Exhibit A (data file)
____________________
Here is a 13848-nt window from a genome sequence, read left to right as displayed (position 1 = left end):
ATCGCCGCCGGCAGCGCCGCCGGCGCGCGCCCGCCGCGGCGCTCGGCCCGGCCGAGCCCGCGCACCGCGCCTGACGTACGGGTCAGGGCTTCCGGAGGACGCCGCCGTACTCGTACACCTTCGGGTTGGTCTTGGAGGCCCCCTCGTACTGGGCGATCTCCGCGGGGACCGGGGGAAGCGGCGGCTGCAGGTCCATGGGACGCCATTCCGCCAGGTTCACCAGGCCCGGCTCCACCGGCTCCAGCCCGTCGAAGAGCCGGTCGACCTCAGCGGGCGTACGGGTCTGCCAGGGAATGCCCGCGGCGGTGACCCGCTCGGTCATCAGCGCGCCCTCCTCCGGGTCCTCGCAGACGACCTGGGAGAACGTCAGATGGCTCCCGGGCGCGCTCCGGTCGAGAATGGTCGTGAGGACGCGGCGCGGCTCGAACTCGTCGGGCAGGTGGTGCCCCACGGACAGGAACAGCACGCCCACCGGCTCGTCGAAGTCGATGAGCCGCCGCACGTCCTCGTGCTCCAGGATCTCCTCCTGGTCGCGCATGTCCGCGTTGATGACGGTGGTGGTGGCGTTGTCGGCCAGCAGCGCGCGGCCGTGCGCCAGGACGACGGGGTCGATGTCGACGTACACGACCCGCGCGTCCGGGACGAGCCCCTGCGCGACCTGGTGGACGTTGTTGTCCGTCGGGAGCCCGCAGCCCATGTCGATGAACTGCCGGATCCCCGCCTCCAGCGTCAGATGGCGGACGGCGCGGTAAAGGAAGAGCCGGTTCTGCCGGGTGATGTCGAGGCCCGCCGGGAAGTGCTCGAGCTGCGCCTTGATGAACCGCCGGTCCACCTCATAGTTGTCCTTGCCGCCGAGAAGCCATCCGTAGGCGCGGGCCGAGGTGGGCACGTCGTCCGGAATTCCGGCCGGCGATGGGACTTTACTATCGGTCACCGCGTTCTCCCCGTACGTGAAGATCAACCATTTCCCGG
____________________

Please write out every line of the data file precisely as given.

Here is a 13848-nt window from a genome sequence, read left to right as displayed (position 1 = left end):
ATCGCCGCCGGCAGCGCCGCCGGCGCGCGCCCGCCGCGGCGCTCGGCCCGGCCGAGCCCGCGCACCGCGCCTGACGTACGGGTCAGGGCTTCCGGAGGACGCCGCCGTACTCGTACACCTTCGGGTTGGTCTTGGAGGCCCCCTCGTACTGGGCGATCTCCGCGGGGACCGGGGGAAGCGGCGGCTGCAGGTCCATGGGACGCCATTCCGCCAGGTTCACCAGGCCCGGCTCCACCGGCTCCAGCCCGTCGAAGAGCCGGTCGACCTCAGCGGGCGTACGGGTCTGCCAGGGAATGCCCGCGGCGGTGACCCGCTCGGTCATCAGCGCGCCCTCCTCCGGGTCCTCGCAGACGACCTGGGAGAACGTCAGATGGCTCCCGGGCGCGCTCCGGTCGAGAATGGTCGTGAGGACGCGGCGCGGCTCGAACTCGTCGGGCAGGTGGTGCCCCACGGACAGGAACAGCACGCCCACCGGCTCGTCGAAGTCGATGAGCCGCCGCACGTCCTCGTGCTCCAGGATCTCCTCCTGGTCGCGCATGTCCGCGTTGATGACGGTGGTGGTGGCGTTGTCGGCCAGCAGCGCGCGGCCGTGCGCCAGGACGACGGGGTCGATGTCGACGTACACGACCCGCGCGTCCGGGACGAGCCCCTGCGCGACCTGGTGGACGTTGTTGTCCGTCGGGAGCCCGCAGCCCATGTCGATGAACTGCCGGATCCCCGCCTCCAGCGTCAGATGGCGGACGGCGCGGTAAAGGAAGAGCCGGTTCTGCCGGGTGATGTCGAGGCCCGCCGGGAAGTGCTCGAGCTGCGCCTTGATGAACCGCCGGTCCACCTCATAGTTGTCCTTGCCGCCGAGAAGCCATCCGTAGGCGCGGGCCGAGGTGGGCACGTCGTCCGGAATTCCGGCCGGCGATGGGACTTTACTATCGGTCACCGCGTTCTCCCCGTACGTGAAGATCAACCATTTCCCGG